Stories of Hope: Liver Disease
Rosie Barrero was 26 years old and pregnant with twins when she was diagnosed with Retinitis Pigmentosa (RP) a rare degenerative disorder that attacks the light sensing cells in the eye. “It was absolutely devastating to know that I would be a mom, and that I would eventually go blind.”
RP has no cure, and no effective treatment. The first symptom is usually diminished night vision. It becomes more difficult to see in dimly lit or dark places. People with RP also slowly lose their peripheral vision and eventually end up with tunnel vision, or no vision at all.
Over the next 14 years Rosie steadily lost her vision and became legally blind. In 2016 she took part in a clinical trial funded by CIRM. She had an injection of stem cells called retinal progenitors in one eye. The hope was that these cells would repair or replace cells already damaged by the disease. Rosie says that over the course of several months her vision slowly improved, and she went from complete darkness to being able to see shapes and colors, and finally the faces of her children.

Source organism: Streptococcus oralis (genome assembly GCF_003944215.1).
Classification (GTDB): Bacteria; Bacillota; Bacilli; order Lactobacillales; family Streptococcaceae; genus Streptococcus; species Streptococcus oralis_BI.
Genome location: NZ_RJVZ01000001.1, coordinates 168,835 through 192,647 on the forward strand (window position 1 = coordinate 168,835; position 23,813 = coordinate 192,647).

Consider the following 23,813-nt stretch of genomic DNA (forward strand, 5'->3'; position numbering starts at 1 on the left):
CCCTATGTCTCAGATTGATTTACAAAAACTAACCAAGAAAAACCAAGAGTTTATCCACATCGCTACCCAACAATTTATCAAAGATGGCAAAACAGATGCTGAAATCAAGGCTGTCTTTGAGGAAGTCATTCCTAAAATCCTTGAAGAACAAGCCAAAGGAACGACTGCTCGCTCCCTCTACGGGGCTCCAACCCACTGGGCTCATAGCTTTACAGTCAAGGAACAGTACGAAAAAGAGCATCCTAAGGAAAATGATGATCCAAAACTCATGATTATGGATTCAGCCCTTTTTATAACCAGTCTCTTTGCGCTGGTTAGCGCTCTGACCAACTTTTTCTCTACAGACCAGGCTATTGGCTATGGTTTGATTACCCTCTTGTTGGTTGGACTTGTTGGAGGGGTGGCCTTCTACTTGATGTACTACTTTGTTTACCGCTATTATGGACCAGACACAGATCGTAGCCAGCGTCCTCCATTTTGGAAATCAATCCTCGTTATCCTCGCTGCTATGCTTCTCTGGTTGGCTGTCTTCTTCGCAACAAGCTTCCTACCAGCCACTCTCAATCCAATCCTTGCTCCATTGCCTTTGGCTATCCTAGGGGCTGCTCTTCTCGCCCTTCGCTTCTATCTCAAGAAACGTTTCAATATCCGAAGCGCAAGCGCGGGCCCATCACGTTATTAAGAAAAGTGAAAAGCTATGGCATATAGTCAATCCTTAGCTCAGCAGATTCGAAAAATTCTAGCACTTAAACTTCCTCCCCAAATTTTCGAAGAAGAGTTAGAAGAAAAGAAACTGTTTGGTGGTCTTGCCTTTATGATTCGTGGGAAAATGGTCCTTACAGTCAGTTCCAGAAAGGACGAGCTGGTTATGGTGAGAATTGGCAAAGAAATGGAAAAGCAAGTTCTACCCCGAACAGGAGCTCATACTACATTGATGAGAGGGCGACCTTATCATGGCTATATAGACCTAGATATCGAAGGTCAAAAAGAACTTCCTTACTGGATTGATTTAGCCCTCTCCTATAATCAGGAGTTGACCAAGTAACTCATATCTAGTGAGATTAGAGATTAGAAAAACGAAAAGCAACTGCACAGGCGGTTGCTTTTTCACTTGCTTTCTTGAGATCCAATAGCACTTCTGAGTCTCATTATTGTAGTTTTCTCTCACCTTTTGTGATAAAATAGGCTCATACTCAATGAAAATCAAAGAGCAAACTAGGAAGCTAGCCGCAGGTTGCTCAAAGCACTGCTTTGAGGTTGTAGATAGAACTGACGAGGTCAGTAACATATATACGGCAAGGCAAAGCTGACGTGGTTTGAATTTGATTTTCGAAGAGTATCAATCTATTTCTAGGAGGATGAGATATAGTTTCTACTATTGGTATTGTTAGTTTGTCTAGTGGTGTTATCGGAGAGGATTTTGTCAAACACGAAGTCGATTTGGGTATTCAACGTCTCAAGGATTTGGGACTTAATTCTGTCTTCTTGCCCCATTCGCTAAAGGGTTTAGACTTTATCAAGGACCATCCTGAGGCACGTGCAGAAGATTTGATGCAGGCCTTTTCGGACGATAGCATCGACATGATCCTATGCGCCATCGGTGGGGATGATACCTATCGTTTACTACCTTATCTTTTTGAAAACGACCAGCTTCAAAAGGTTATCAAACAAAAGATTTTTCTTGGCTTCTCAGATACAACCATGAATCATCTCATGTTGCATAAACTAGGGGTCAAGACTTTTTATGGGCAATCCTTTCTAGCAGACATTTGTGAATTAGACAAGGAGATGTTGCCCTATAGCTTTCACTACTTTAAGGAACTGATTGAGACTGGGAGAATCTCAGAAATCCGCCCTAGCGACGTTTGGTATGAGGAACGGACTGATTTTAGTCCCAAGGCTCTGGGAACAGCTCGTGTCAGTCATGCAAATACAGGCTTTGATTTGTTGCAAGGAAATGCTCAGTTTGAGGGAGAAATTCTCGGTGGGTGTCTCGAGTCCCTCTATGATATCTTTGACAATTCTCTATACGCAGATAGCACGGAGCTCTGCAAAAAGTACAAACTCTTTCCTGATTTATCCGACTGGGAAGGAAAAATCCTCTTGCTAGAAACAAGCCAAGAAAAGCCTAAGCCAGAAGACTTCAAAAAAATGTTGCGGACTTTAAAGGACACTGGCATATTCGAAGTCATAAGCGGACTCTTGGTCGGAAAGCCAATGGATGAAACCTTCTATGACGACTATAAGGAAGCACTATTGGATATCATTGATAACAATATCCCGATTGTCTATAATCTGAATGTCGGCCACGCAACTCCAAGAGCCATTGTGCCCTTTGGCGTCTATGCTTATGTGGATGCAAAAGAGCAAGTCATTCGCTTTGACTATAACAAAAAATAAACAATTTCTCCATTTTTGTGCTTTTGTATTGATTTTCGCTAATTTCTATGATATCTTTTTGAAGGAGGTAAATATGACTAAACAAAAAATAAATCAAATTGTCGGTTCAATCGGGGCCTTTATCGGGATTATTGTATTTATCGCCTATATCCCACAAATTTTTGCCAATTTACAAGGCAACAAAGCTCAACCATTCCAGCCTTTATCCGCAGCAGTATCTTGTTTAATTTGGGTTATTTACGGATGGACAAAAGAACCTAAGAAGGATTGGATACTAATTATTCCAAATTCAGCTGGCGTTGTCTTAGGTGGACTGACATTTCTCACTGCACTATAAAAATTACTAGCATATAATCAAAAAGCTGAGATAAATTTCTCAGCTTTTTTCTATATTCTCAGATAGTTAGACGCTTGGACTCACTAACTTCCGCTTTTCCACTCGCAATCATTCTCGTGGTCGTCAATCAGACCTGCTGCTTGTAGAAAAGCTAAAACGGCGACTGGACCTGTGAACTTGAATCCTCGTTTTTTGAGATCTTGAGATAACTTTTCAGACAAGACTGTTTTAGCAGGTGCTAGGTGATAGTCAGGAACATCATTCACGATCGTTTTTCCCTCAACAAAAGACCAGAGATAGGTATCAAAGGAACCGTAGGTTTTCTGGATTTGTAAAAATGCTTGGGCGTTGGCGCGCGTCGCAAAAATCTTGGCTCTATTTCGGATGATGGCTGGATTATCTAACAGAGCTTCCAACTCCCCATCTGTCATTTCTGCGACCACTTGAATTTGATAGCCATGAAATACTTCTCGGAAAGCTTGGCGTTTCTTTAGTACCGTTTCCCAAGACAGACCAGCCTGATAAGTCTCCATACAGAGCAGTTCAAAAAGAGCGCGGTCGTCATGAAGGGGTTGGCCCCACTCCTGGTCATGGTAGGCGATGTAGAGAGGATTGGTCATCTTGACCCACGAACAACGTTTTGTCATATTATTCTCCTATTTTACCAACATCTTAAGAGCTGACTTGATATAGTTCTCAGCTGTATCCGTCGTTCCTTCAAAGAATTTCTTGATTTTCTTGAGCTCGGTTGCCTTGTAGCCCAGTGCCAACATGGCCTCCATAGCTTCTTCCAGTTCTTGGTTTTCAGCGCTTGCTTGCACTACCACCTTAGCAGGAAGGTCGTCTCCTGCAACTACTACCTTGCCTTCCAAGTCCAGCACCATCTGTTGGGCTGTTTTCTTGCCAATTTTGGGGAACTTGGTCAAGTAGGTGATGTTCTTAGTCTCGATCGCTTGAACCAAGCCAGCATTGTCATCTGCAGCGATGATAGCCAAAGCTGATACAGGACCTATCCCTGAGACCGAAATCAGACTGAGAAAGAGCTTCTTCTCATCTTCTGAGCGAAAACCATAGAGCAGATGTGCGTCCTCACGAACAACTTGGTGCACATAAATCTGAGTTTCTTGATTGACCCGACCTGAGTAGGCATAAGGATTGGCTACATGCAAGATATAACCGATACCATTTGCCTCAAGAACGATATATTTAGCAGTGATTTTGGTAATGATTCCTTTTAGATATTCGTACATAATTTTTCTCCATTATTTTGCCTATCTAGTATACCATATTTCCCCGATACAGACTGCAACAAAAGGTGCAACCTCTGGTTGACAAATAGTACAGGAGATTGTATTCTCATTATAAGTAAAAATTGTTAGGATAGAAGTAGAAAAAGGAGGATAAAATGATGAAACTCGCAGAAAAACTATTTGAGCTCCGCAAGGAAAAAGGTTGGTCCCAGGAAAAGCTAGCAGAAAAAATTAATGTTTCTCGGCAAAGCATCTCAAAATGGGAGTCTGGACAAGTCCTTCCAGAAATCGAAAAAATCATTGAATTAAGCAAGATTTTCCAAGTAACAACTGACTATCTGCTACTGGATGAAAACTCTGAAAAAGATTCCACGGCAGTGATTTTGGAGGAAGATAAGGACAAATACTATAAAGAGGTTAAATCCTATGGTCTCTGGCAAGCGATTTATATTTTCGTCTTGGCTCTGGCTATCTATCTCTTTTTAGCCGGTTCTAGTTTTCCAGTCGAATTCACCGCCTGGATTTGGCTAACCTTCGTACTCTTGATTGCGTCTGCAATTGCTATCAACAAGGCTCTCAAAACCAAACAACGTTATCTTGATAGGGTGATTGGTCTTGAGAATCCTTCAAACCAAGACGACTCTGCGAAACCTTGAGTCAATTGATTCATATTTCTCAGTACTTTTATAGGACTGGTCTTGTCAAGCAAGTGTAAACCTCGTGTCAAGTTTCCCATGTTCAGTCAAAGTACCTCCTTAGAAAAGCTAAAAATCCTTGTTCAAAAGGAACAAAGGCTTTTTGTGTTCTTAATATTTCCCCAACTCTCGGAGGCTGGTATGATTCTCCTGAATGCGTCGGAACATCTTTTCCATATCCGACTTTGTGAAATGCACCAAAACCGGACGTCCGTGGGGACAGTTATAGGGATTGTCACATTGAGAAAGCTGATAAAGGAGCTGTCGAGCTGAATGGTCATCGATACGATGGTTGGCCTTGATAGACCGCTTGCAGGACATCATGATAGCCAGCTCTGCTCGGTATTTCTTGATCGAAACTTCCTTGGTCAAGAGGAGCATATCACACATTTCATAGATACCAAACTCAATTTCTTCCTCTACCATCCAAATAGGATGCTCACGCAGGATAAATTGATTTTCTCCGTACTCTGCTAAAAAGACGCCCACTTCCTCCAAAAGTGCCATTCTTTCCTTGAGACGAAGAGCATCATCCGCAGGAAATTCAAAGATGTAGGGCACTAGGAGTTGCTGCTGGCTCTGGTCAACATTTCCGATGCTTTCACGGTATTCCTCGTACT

“My dream was to see my kids. I always saw them with my heart, but now I can see them with my eyes. Seeing their faces is truly a miracle.”
Other patients in the trial also benefitted and experienced improved vision.
In 2017, the company behind the therapy, jCyte, was granted Regenerative Medicine Advanced Therapy (RMAT) designation by the US Food and Drug Administration (FDA). This could pave the way for accelerated approval of this stem cell therapy for patients with RP.
Learn about how CIRM-funded stem cell research could generate treatments for many chronic diseases and injuries.